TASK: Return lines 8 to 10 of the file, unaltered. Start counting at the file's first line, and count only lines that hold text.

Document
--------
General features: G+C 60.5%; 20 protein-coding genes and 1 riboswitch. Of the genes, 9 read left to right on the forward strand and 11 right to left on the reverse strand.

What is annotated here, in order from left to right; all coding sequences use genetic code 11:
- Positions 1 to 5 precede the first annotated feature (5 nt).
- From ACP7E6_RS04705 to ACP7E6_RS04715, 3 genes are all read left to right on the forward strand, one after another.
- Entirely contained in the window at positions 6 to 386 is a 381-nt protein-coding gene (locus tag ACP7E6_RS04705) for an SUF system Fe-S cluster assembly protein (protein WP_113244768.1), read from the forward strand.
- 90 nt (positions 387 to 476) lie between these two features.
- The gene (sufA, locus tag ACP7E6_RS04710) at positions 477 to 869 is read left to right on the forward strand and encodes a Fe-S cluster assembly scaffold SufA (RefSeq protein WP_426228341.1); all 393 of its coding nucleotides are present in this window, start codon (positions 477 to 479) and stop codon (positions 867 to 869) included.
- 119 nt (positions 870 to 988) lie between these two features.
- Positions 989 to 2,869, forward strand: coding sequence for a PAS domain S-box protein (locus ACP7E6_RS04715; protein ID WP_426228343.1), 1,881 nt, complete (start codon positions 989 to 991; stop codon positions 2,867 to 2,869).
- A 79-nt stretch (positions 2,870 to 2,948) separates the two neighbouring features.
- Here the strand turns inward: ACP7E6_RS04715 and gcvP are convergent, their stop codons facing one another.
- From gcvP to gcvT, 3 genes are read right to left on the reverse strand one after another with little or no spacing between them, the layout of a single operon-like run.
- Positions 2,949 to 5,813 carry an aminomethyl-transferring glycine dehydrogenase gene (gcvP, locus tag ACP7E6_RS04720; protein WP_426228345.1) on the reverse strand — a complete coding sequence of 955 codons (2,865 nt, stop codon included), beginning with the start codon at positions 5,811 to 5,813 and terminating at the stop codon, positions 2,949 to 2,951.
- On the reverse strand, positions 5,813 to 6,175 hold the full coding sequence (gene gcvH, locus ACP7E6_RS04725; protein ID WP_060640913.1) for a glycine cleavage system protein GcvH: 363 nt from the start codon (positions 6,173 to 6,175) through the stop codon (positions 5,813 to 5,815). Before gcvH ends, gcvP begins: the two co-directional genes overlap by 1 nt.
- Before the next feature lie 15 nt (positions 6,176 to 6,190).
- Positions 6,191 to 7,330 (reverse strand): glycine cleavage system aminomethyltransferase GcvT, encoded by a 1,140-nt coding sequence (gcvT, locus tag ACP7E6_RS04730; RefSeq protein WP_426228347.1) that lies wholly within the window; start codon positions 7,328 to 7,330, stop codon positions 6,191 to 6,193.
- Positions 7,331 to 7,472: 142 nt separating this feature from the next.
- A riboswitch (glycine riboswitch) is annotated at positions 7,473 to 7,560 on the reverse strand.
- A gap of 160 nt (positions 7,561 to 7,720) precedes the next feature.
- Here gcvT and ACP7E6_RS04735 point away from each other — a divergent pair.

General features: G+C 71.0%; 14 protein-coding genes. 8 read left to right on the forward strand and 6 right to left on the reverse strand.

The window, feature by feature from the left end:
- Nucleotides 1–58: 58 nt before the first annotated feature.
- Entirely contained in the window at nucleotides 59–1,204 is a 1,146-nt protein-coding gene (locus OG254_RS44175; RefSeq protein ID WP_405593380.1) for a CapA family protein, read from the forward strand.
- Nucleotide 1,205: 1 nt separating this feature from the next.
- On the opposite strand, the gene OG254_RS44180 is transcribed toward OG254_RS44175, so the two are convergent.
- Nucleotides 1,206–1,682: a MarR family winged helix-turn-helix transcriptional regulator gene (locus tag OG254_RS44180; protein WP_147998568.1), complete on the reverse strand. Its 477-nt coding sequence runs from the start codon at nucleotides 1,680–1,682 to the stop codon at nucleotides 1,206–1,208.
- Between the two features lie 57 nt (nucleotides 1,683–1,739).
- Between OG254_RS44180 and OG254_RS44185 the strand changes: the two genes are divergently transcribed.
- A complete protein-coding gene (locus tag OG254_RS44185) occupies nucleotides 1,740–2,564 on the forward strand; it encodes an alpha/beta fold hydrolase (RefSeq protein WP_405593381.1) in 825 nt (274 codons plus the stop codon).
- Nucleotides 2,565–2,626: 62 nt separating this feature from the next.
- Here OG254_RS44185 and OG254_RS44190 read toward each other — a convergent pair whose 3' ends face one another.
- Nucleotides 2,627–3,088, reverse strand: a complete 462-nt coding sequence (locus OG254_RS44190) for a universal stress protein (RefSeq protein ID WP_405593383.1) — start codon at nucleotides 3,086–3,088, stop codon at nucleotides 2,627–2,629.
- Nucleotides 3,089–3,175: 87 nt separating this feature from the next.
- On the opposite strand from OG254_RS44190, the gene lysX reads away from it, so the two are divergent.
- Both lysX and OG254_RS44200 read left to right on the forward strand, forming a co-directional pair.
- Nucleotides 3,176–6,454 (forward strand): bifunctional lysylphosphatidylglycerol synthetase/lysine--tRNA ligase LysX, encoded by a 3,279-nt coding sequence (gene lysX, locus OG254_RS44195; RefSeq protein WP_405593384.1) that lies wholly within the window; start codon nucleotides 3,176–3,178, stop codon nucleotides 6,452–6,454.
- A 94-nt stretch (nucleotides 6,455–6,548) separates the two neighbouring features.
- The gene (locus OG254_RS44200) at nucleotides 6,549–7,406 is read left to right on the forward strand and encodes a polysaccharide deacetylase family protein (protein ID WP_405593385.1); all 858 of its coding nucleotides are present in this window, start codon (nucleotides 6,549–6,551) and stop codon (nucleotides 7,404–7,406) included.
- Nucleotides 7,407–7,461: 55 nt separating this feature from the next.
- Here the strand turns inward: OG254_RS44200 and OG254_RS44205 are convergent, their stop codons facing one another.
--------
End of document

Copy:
- 119 nt (positions 870 to 988) lie between these two features.
- Positions 989 to 2,869, forward strand: coding sequence for a PAS domain S-box protein (locus ACP7E6_RS04715; protein ID WP_426228343.1), 1,881 nt, complete (start codon positions 989 to 991; stop codon positions 2,867 to 2,869).
- A 79-nt stretch (positions 2,870 to 2,948) separates the two neighbouring features.